But the thing that stood out for me today was the story of Marie, whilst milking a goat, was visited by a Baptist minister who came by to ADminister (for what one wonders) and got a whiff of something in the air; dizzy with desire grabbed Marie, cupped her billowy breasts and wham! got shoved down good and proper. Those religious, randy rascals ––someone should look into that––might be in the water.

A Toxic Crisis in America's Coal Country–-BBC (SOS to Fatty who promised all those shovel ready coal miners he was going to....fill in the blank.)
https://www.bbc.com/news/world-us-canada-47165522

February 11, 2019 | Unregistered CommenterPD Pepe

Steve Schmidt’s latest stellar choice for high office might be far more toxic for America than I Can See Russia From My Porch Palin. One could argue that Palin helped sink John McCain, thus giving us Barack Obama. Schultz, sucking up just a small percentage of votes in 2020, could give us four more years of the Orange Monster. I shudder to think of what the country will look like by 2024 if that happens. (Assuming, of course, that Fatty hasn’t matched his fake orange complexion with a real orange jumpsuit.)

But Steve Schmidt. We’re lucky he isn’t in charge of selecting talent for the CDC or the head of epidemiology at some big hospital. He’d probably pick Typhoid Mary for the job.

February 11, 2019 | Unregistered CommenterAkhilleus

@Akhilleus: Excellent point. According to one report, Palin cost McCain about 2MM votes. Since the study, as reported at the link, doesn't break out how those 2MM Obama votes were distributed, it's still not assured that a McCain/Fabulous Person ticket would have been a winner. (BTW, McCain later revealed that his idea of a Fabulous Person would have been Joe Lieberman; maybe he should have asked Al Gore about that.)

But I'd bet Palin's drag on the ticket also affected down-ballot votes. The Democrats won big in Congress in 2008, which allowed them to slide in ObamaCare at the last minute as well as get the economy up & running again.

On the other hand, it does seem to me that Palin may have done as much as anyone to coalesce & energize the far-right wackadoodle vote, which has had a decade of disastrous effects.

Now, as you say, Steve Schmidt is doing what he can to ensure another Trump victory. I'm glad he's going the Rumplestiltskin route; he can't go fast enough for me. And please, Steve, take Howard with you.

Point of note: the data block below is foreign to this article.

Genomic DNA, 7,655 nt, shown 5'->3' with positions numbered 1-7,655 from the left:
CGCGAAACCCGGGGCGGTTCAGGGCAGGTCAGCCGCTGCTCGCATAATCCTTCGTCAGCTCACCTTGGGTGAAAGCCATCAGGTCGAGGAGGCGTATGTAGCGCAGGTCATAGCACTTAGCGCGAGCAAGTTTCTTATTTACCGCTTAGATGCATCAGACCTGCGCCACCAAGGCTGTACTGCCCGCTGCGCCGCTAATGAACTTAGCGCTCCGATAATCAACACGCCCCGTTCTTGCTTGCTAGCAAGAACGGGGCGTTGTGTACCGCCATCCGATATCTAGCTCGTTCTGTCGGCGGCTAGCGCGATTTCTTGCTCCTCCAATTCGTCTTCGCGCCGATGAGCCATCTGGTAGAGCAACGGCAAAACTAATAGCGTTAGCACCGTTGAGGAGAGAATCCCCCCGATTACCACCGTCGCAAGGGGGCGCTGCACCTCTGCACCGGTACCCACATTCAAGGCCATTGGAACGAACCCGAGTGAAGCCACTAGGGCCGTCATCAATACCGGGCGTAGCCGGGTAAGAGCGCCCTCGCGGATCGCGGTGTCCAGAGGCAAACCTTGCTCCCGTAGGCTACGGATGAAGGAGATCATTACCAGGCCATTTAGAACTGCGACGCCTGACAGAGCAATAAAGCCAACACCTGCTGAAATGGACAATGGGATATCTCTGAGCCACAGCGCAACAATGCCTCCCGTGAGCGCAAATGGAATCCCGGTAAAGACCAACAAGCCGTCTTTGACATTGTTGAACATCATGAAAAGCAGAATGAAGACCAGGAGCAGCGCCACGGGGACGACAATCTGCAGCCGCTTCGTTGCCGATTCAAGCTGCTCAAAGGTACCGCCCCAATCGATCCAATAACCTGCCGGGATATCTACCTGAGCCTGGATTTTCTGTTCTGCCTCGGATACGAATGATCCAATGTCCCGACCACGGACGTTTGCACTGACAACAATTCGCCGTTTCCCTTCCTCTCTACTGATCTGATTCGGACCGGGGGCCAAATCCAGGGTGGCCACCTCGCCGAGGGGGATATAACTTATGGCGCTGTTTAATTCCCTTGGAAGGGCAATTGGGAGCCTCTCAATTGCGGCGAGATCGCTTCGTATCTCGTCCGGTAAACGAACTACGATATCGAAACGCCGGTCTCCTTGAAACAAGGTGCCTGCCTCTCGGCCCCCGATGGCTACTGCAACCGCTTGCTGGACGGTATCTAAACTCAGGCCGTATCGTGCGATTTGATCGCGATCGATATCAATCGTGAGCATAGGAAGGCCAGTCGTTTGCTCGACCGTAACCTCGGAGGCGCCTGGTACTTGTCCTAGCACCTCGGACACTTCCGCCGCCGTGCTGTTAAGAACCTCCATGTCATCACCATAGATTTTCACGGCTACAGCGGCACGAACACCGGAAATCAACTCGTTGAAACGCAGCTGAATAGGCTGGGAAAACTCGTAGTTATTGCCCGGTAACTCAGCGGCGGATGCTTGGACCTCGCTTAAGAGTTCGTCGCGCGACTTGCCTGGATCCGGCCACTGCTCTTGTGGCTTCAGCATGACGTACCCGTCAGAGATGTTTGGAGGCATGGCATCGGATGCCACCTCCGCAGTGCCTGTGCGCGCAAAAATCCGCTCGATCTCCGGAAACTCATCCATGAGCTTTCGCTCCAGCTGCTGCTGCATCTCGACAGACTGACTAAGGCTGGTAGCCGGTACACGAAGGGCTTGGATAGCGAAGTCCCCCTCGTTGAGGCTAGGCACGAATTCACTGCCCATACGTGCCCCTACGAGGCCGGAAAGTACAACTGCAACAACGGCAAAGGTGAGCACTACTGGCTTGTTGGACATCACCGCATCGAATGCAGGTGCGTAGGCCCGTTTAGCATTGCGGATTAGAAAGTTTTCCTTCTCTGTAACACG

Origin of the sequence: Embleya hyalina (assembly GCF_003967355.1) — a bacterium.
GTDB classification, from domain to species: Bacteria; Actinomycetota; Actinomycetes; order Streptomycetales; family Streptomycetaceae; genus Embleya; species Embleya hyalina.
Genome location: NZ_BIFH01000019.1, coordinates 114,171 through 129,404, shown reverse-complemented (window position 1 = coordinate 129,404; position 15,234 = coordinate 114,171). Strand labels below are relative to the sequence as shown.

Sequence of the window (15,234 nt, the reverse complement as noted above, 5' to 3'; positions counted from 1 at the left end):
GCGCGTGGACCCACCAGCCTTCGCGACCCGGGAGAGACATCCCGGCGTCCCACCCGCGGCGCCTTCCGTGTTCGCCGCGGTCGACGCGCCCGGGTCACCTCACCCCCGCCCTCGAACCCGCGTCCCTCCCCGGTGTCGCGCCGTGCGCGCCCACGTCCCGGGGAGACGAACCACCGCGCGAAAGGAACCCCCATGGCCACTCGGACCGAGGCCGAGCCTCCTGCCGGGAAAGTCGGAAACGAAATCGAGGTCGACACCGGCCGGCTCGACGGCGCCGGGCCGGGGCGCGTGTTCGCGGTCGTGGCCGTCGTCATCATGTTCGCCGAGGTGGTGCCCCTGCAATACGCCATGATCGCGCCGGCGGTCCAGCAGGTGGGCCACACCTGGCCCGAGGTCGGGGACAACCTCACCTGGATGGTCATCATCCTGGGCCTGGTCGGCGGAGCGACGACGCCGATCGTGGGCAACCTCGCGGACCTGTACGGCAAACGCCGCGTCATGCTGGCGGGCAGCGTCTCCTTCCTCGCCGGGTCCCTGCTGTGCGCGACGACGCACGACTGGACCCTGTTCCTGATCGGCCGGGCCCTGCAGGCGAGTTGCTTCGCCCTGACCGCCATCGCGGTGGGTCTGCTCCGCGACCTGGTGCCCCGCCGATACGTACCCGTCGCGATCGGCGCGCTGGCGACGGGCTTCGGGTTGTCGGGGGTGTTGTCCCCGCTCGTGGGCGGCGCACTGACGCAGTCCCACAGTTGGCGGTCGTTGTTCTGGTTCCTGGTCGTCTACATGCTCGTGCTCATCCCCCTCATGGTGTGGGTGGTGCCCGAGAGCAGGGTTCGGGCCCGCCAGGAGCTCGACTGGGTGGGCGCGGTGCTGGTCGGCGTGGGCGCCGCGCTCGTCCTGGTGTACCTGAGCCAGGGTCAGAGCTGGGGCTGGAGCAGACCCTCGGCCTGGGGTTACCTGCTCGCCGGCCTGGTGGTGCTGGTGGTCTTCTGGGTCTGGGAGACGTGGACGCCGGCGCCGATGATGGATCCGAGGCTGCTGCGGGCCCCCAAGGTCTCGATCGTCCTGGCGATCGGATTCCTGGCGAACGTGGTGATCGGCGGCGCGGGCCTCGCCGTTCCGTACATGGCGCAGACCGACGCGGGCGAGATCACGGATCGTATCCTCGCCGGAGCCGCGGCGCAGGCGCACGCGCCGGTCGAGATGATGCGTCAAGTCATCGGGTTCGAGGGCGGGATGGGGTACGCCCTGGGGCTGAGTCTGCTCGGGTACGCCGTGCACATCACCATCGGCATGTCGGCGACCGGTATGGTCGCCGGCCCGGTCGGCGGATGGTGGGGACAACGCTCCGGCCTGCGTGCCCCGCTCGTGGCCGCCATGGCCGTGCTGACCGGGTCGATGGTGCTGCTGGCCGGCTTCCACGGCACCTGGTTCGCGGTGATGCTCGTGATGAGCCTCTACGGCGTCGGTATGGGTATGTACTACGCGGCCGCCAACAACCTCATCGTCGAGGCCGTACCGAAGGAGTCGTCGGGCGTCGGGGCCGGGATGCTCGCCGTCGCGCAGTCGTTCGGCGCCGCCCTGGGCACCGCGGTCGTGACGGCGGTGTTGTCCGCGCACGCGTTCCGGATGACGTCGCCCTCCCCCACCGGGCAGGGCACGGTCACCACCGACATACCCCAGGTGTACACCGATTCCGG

February 11, 2019 | Registered CommenterMrs. Bea McCrabbie

The Filthy Hands of Fox. In "news" not worth linking above, "Fox News host Pete Hegseth explained on Sunday that he doesn’t wash his hands because 'germs are not a real thing.'... ' I don’t think I’ve washed my hands for 10 years. Really, I don’t really wash my hands ever.... Germs are not a real thing. I can’t see them. Therefore, they’re not real.'”

And you wonder why these people are climate deniers. On the other hand, so to speak, I'll bet Pete there is a good Christian. If he's "seen" God, he's hallucinating. He should hallucinate some germs & viruses.

February 11, 2019 | Registered CommenterMrs. Bea McCrabbie

Okay, the lack of handwashing cuz idiocy kinda did me in for the day...Marie's point about the sky fairy most of the morons worship not being seen is part-and-parcel of the description of the typical Dump-lover. Too dumb to survive out of a protected FAUX environment. What a dunce.

February 11, 2019 | Unregistered CommenterJeanne

In a story in WaPo about Northam's interview referring to "indentured servants" instead of "slaves," there's this:

"The first Africans brought to Virginia were captured in Angola and brought in a slave ship, but Virginia did not have a formal legal system for slavery in 1619. There appears to have been some ambiguity over their legal status, with some still forced to work for life while others had a path to freedom, according to the National Park Service. Asked to clarify Northam’s remarks, a spokeswoman for the governor pointed to news accounts that said Africans were treated as indentured servants before slave laws were written."

This may be a case of knowing too much. If you knew this (I didn't) and referred to those Africans as "servants" you'd be technically correct but disingenuous. By the time Virginia Colony got around to writing laws, those people and their descendants were "slaves," and the manumitted exceptions were few.

Northam seems to be an earnest guy who doesn't have a good feel for how the world sees him or hears his words. He needs to have his wife at his elbow always, to remind him of appropriateness.

February 11, 2019 | Unregistered CommenterPatrick

Steve Schmidt has entertained me. I'll give him that. The man can monger a phrase, and the first time or so he directed a zinger at the Pretender I liked what he had to say--a lot. Even had the pleasure of seeing him in person at my college reunion last year, and he does put on a good show.